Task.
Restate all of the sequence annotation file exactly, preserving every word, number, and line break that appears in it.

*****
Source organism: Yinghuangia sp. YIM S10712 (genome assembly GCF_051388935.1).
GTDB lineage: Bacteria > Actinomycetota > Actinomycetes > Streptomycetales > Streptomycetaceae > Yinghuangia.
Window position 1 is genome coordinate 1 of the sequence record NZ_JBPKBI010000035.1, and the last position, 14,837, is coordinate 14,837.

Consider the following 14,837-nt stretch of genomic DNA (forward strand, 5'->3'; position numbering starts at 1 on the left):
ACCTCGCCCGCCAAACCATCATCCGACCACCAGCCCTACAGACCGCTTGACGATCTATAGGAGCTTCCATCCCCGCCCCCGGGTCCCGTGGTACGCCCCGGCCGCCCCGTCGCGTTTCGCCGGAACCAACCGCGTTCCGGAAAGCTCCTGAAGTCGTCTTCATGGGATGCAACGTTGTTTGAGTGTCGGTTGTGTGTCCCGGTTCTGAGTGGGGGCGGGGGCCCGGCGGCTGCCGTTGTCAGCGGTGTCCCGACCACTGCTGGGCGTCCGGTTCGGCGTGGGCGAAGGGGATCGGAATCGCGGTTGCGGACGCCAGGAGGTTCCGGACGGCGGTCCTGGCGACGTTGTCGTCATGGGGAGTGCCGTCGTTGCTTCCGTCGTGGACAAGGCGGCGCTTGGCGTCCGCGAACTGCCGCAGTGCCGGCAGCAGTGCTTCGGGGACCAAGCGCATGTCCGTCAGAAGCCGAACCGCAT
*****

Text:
Source organism: Yinghuangia sp. YIM S10712 (genome assembly GCF_051388935.1).
GTDB lineage: Bacteria > Actinomycetota > Actinomycetes > Streptomycetales > Streptomycetaceae > Yinghuangia.
Window position 1 is genome coordinate 1 of the sequence record NZ_JBPKBI010000035.1, and the last position, 14,837, is coordinate 14,837.

Consider the following 14,837-nt stretch of genomic DNA (forward strand, 5'->3'; position numbering starts at 1 on the left):
ACCTCGCCCGCCAAACCATCATCCGACCACCAGCCCTACAGACCGCTTGACGATCTATAGGAGCTTCCATCCCCGCCCCCGGGTCCCGTGGTACGCCCCGGCCGCCCCGTCGCGTTTCGCCGGAACCAACCGCGTTCCGGAAAGCTCCTGAAGTCGTCTTCATGGGATGCAACGTTGTTTGAGTGTCGGTTGTGTGTCCCGGTTCTGAGTGGGGGCGGGGGCCCGGCGGCTGCCGTTGTCAGCGGTGTCCCGACCACTGCTGGGCGTCCGGTTCGGCGTGGGCGAAGGGGATCGGAATCGCGGTTGCGGACGCCAGGAGGTTCCGGACGGCGGTCCTGGCGACGTTGTCGTCATGGGGAGTGCCGTCGTTGCTTCCGTCGTGGACAAGGCGGCGCTTGGCGTCCGCGAACTGCCGCAGTGCCGGCAGCAGTGCTTCGGGGACCAAGCGCATGTCCGTCAGAAGCCGAACCGCAT